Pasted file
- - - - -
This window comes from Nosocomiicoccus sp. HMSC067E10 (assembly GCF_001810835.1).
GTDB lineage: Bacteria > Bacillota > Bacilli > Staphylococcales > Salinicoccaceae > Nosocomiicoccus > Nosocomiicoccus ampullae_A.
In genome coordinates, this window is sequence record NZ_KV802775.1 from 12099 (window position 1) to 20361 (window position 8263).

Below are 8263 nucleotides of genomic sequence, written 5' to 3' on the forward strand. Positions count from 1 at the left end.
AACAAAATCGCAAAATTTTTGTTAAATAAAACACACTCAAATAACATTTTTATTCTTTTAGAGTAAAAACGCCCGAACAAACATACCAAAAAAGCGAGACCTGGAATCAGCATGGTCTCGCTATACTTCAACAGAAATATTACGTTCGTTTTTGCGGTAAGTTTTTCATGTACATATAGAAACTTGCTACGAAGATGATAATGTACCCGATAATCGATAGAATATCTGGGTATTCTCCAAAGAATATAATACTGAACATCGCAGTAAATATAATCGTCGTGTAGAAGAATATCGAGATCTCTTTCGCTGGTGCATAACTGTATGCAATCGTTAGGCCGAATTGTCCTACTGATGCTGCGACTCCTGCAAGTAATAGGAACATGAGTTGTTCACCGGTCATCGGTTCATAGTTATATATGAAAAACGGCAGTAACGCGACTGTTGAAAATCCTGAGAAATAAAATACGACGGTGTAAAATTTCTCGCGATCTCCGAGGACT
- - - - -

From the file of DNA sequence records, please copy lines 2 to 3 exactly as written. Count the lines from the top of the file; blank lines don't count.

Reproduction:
GTDB lineage: Bacteria > Bacillota > Bacilli > Staphylococcales > Salinicoccaceae > Nosocomiicoccus > Nosocomiicoccus ampullae_A.
In genome coordinates, this window is sequence record NZ_KV802775.1 from 12099 (window position 1) to 20361 (window position 8263).